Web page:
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Sunday, 12 January 2020


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Ah, that Konica Autoreflex T3! My first serious kamera.

Even with a D810 and several Sigma Art f/1.4 lenses, I still practice "f/8 and be there." Be there with a tripod and magnify live view to place depth of field where you want it. :-)

Hi Mike,
Excellent reminder about the value of shooting at middle apertures and finding your lens's sweet spot where its technical performance is best. Of course, there are a few cult lenses here and there that people like precisely because of the photos they get when they shoot wide open with them, like my Helios 58mm 44M-6.

I shot wide open with it for about a year until recently and loved the way I settled into the restrictions of using just that aperture, which in fact didn't feel all that restrictive. And I wound up with a bunch of perfectly done pics with in-focus subjects that were nicely rendered, and scintillating out of focus areas that supported those subjects quite politely, even artfully perhaps.

Helped me work quickly too as I didn't give a thought to which aperture setting to use, I just concentrated on finding and framing my subjects. Since for me that usually involves getting down somewhat low to the ground, sometimes in a lot of mud and such when I do streamside shooting of various plants in a natural area, I can't imagine trying to do it with a cumbersome tripod to wrestle with, but to each his or her own.

It helped too that I was using a light, film era prime lens on a modern digital Pentax SLR with image stabilization in the body, using an adapter per usual, though by shooting wide open I was already getting the fastest aperture setting on the lens. Still, the extra margin of stops from image stabilization helped produce a few good shots in low light without bumping up the ISO beyond its home level, which I prefer to hew to.

Now that I am back to my 85mm Tak, it takes me a second to remember I can change the aperture now, and scoot on through to the middle apertures, and when the picture calls for it, be daring and go way stopped down. But choose the right subject and frame it well and it is all good.

(By the way, though I missed the comments cutoff for your earlier post, bravo to you for getting a handsome Nikon FE and 85mm lens. That's my favorite ride in film photography, that family of cameras I mean, the FE, FA, and FM, so light, so nimble, so well engineered, and good luck with yours.)

Jeff Clevenger

Nicely explained, thanks Mike.

As he old Graflex Press Camera-using journos would say " Set it at f8 and leave it there!"

Yes, yes, yes. Middle apertures are good. They let your lens shine and they force you to get your framing and composition right.

Having said all that, sometimes I wish I could shoot my Fuji 27mm at f/64! There can be little doubt that God created diffraction specifically with the aim of teasing us photographers.

/flameproof suit ON/ The current set of Leica Summicron lenses, first a 50 for the M series, and now 90, 75, 50, and 35mm lenses for the mirrorless L-mount cameras are all diffraction-limited. That is, according to the head of design at Leica, Peter Karbe, you simply set the aperture for the depth of field you desire, from f/2.0 (wide open) on down. I have several of them, and he is right./suit OFF/

[Those would be exceptions to the rule of thumb, then. No need for a flame-retardant suit! --Mike]

I memorized that sequence when I was nine, looking at my father's Retina IIa. But I learned something else today: that the convention is to write ƒ/2 instead of f/2 (or f2 as I've been doing for decades). Now I need to get the keyboard shortcut for the "hooked" f.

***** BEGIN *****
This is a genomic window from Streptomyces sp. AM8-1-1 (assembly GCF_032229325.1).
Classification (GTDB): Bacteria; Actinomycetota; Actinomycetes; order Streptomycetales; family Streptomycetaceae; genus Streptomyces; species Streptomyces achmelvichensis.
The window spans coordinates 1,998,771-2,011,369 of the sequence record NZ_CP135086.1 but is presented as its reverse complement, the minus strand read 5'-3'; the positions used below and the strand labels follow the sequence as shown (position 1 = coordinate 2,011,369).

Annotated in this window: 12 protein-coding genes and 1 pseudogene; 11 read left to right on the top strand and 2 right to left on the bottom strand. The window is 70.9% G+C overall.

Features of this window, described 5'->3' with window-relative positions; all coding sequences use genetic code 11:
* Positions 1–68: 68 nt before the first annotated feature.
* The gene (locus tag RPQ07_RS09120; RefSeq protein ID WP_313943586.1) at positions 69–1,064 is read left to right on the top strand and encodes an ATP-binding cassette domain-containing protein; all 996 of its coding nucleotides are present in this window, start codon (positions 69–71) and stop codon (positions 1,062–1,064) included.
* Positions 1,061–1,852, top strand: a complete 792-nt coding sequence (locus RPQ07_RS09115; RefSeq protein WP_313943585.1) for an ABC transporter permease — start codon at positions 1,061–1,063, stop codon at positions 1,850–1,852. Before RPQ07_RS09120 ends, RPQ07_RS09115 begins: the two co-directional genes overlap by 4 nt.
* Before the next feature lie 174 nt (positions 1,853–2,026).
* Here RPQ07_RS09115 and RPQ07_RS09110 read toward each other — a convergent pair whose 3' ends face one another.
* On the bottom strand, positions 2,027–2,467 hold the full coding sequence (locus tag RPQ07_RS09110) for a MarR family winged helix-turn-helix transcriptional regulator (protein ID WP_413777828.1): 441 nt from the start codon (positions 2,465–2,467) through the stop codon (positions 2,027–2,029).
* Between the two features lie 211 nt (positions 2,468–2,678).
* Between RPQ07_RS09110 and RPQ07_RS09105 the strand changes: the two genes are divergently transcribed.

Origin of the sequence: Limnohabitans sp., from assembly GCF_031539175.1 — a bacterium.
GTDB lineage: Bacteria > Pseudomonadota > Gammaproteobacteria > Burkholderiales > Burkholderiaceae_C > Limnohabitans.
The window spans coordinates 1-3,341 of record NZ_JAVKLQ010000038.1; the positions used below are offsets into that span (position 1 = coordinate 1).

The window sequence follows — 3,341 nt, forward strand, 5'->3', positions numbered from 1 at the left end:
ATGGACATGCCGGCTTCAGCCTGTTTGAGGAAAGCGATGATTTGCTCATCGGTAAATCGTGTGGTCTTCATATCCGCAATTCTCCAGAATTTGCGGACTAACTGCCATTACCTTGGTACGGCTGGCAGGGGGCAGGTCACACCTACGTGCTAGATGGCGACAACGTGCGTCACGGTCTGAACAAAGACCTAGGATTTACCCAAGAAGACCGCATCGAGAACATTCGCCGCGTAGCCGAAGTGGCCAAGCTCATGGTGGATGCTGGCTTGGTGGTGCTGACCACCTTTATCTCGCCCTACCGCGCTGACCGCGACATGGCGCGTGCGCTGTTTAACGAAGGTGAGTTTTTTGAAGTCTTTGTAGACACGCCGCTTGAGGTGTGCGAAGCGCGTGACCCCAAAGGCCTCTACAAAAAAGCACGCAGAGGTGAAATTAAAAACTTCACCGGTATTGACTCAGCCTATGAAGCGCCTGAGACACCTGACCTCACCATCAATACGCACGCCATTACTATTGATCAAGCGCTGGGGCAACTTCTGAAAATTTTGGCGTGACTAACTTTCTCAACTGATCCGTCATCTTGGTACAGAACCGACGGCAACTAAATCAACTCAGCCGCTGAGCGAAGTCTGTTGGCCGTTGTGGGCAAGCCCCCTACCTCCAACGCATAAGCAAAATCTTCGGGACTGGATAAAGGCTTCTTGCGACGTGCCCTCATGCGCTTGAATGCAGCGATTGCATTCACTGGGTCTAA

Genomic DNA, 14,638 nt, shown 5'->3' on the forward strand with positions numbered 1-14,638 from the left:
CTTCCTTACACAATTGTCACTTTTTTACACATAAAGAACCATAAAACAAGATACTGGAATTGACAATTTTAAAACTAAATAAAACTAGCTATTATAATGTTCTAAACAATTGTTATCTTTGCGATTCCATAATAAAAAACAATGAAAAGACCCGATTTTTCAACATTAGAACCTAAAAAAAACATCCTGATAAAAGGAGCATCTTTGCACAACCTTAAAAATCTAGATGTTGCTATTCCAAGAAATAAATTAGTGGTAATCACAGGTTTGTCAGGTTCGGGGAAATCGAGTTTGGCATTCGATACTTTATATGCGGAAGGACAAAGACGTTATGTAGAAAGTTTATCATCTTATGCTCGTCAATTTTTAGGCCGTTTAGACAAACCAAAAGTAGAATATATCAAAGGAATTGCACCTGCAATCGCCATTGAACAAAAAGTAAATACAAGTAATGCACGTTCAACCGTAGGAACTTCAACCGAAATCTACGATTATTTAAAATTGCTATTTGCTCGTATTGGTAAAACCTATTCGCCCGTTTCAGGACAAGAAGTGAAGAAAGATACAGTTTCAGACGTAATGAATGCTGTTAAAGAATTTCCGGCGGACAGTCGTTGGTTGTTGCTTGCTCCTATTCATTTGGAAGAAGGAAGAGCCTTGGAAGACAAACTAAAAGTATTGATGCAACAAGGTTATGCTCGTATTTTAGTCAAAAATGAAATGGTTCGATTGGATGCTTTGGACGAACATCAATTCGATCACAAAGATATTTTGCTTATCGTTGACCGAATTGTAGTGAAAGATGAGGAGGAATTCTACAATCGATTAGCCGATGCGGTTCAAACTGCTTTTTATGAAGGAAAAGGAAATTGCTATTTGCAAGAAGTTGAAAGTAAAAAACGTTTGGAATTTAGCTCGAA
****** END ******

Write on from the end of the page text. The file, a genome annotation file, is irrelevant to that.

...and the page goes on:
[On the Mac it's Command Option + lower case "f." And you have no idea how glad it makes me to hear somebody say this. The proper form for this is practically a lost cause. --Mike]

Most of us know that there is no merit in defining an "equivalent" f-stop. I hope you will write a future mini-essay on that.


I am a Mac guy, so I tried your suggestion to get the "hooked" f. Command + f doesn't work. But all's well -- the sequence is Option + f.

[Fixed now. I use a wonky keyboard, so I'm never sure what's what. --Mike]

One reason I use middle apertures is because stopped-down apertures show sensor dust spots (no matter how recently or often it gets cleaned). So middle apertures save me some work.

However, I also do a lot of astrophotography using lenses wide open. I've just recently spent many hours reviewing the plethora of aberations experienced by various lenses when used wide open to shoot stars.

Guide to lens aberations

"Basic rule o' thumb, then: for best lens performance, stick to the middle apertures."

As someone else pointed out, and the way I heard it lo these many years ago, 'f/8 and be there'.

Good statement! But there are exceptions to this smack dab in the middle rule. I am a lucky owner of the Olympus 17mm and 25mm f1.2 lenses. These are designed to be used wide open. Both lenses peak around f/2.0 to f/2.8, so very close to their widest aperture. But even with these lenses I prefer to start with f/4 to f/5.6 rather than f1.2. Usually I’m more interested in my subjects than in blur.

This is actually really bad advice for 99% of photographers. Sure, you’ll get a few lp/mm added to the resolution of the picture, but at the cost of not thinking about depth of field. Thinking about what you’re going to focus on is critical. How much of the subject is in focus is also important.

That and, as always, you have to do the dance with what light you’re working with. So in full sun, you’re not going to be using anything under ƒ/8 probably. In practice, I find myself working the ends of the dial more than the middle. ƒ/16 for hyperfocal shooting in sunlight, and ƒ/1.4 or ƒ/2 indoors or at night.

Greg adds: "Manufacturer's f-stop designations for photographic mirror/reflex are the worst."

The difference between f-stop and t-stop? Mirror lenses have a large secondary mirror which will block out light from the centre of the aperture, so presumably there will be significantly less light gathered than from a theoretically perfect lens with the same f-stop.

If I may add on small and unnecessary level of confusion perhaps a passing mention of T stops is in order.
The T stands for "transmission" and it takes into consideration the light absorbed by the lens.
When I was shooting 16mm reversal news film this was an important consideration. We had aftermarket rings attached to our zoom lenses that made it possible to see the aperture without taking you eye away from the viewfinder which was very handy in a dynamic situation. These rings were always marked in T stops not F stops. It wasn't a big difference but it was important as reversal films projected through a TV film chain are not forgiving of poor exposure.